Congress grapples with soaring fuel costs
WASHINGTON — Senators, both Republicans and Democrats, said yesterday that they suspect price gouging as gasoline costs soared in the aftermath of Hurricane Katrina but complained that the government doesn't have the ability to investigate or prevent such market abuses.
"The American people are being victimized more than any free market would warrant," said Sen. Gordon Smith, R-Ore., at Senate hearing on the impact of the hurricane on energy prices.
Smith and other senators said regulators, including the Federal Trade Commission (FTC), are not aggressively pursing price gouging and other market manipulation by energy companies reaping huge profits.
Sen. Pete Domenici, R-N.M., chairman of the Energy and Natural Resources Committee, which held hearings into the recent price spikes, said Congress needs to give agencies the tools to investigate price-gouging complaints. "There are growing concerns that oil companies are making too much in profits at the expense of consumers," he said.
Sen. Jon Corzine, D-N.J., said that even as crude-oil prices were declining, gasoline prices at the pump soared by 25 percent. "There's something not right in how the market is working," he said.
The U.S. average gasoline price slipped yesterday to $3.041 for a gallon of self-serve regular, down from the record of $3.057 a gallon set Monday, according to AAA. Motorists in all but 17 states were paying more than $3 a gallon, on average, for regular gas, the AAA service-station survey found.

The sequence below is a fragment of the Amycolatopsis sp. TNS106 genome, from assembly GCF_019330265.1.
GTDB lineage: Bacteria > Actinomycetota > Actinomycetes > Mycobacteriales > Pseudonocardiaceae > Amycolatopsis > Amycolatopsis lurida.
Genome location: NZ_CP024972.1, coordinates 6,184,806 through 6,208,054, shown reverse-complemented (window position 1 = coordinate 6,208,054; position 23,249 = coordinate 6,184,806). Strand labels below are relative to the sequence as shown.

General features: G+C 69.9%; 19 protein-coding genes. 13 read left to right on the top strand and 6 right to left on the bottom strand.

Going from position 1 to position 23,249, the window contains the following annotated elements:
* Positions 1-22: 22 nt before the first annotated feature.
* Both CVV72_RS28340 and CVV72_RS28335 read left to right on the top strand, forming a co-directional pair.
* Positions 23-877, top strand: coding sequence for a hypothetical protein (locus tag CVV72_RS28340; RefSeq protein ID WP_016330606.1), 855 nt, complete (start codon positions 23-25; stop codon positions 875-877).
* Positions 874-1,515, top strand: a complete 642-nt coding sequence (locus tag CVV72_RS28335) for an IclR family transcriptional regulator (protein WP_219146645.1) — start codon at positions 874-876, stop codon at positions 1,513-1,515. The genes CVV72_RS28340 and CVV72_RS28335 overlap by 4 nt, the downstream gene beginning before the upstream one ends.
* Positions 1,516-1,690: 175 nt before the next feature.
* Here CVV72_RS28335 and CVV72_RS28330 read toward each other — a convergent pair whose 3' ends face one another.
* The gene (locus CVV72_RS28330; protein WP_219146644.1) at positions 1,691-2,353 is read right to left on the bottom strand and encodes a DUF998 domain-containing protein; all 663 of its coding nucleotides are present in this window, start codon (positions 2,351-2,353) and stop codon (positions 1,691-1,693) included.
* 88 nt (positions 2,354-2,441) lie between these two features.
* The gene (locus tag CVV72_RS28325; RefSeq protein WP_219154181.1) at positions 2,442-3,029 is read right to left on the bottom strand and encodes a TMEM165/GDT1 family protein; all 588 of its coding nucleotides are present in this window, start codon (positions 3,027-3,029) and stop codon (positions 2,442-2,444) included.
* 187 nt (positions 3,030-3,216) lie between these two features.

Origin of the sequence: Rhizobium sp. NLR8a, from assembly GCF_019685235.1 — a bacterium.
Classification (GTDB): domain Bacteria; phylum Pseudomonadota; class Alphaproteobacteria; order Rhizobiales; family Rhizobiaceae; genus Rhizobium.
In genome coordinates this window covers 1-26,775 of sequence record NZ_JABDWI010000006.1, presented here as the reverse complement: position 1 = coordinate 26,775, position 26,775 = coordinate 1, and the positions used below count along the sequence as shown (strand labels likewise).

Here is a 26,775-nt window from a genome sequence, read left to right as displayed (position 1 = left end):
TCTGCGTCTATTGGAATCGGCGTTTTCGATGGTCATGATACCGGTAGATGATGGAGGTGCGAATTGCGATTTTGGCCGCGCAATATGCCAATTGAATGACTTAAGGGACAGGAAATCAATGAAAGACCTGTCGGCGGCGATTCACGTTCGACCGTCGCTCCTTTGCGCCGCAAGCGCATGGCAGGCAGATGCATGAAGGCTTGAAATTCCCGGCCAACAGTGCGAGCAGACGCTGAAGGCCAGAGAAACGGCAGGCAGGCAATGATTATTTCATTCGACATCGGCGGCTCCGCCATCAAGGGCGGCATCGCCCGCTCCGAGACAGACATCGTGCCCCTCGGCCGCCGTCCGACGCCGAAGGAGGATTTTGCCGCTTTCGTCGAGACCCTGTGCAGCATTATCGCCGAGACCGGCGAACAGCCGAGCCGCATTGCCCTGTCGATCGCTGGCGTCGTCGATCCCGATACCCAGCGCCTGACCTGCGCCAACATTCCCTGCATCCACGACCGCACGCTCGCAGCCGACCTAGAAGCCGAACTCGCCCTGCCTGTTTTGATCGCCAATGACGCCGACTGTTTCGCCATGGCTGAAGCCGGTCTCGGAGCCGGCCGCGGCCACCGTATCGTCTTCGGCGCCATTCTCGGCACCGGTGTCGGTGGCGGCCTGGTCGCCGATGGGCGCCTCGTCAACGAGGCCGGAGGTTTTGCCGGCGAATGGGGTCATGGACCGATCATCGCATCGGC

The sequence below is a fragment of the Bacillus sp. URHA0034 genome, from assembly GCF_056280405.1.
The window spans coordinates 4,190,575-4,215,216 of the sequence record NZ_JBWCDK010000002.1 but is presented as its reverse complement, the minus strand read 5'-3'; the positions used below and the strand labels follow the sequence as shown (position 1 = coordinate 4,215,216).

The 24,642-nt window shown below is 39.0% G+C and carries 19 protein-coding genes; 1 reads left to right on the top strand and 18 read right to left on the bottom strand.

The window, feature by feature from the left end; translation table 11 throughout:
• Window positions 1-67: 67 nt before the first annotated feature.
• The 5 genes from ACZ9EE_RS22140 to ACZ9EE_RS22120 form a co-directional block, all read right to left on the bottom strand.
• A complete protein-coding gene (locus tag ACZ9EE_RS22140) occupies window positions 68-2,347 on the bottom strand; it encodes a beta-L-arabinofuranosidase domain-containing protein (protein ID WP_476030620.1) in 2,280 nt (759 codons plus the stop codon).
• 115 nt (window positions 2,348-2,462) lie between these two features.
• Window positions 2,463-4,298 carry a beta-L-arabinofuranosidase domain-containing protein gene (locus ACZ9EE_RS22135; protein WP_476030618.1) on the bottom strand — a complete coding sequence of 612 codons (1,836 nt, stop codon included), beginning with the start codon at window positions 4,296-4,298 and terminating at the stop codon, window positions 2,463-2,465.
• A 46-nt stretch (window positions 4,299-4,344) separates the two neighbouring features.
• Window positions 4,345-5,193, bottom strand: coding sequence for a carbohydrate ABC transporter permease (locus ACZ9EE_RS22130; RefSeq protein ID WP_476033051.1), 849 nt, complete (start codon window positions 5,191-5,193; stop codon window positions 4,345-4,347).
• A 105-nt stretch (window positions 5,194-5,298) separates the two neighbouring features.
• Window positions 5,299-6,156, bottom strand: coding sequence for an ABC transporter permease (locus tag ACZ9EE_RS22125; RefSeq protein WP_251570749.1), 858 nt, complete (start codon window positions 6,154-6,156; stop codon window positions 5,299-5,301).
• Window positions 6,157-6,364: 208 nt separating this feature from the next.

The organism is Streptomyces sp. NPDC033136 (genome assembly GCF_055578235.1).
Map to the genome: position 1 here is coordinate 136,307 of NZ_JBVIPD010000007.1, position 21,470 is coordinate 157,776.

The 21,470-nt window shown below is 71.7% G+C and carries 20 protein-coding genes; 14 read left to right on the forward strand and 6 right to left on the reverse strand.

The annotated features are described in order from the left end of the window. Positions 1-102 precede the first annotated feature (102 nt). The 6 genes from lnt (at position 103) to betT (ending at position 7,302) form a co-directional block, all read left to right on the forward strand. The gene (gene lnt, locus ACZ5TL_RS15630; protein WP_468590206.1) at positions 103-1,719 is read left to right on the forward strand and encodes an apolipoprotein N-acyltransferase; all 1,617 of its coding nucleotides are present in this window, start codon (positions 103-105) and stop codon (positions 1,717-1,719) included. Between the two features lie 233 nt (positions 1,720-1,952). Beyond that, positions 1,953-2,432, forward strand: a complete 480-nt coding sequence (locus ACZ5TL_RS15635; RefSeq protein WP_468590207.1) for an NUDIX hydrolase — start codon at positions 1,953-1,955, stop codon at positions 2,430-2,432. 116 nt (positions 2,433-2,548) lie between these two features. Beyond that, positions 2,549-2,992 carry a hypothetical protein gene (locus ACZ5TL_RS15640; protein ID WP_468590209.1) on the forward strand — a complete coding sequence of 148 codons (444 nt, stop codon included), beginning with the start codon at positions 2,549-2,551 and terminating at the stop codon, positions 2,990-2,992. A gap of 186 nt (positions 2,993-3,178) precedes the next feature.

In the Seattle area, the average price for a gallon of regular was $2.911 yesterday.
Legislation was introduced that would temporarily suspend the 18.4-cent-per-gallon federal gasoline tax and empower the president to temporarily freeze gas prices at or below levels before Hurricane Katrina struck.
"The president needs to have emergency powers to halt gas-price gouging," said Sen. Maria Cantwell, D-Wash.
Sen. Byron Dorgan, D-N.D., said he will introduce legislation for a windfall-profits tax on oil companies, with the proceeds used to rebate consumers. But he was not optimistic about its prospects.
"Most likely Congress will do little or nothing but talk a great deal and hold hearings," Dorgan said.
The FTC does not have authority over price gouging unless it involves an antitrust or market-monopoly issue.
James Overdahl, chief economist for the Commodity Futures Trading Commission, said the agency is stepping up its oversight of the gasoline futures markets but has not seen evidence of price manipulation related to Hurricane Katrina.
Industry representatives blamed retail price spikes on the disruption of supplies and the anticipation of shortages.
Separately, the Energy Department said it was expanding its hotline for price-gouging complaints to include a toll-free number, 1-800-244-3301.
"We recognize there are some bad actors that may try to take advantage of the situation," said Energy Secretary Samuel Bodman.
Federal officials told the committee they expect prices to begin to decline in the coming weeks and average about $2.60 per gallon later this year and $2.40 for 2006. But they also projected that heating-oil prices would be much higher, averaging 30 percent more than last winter.
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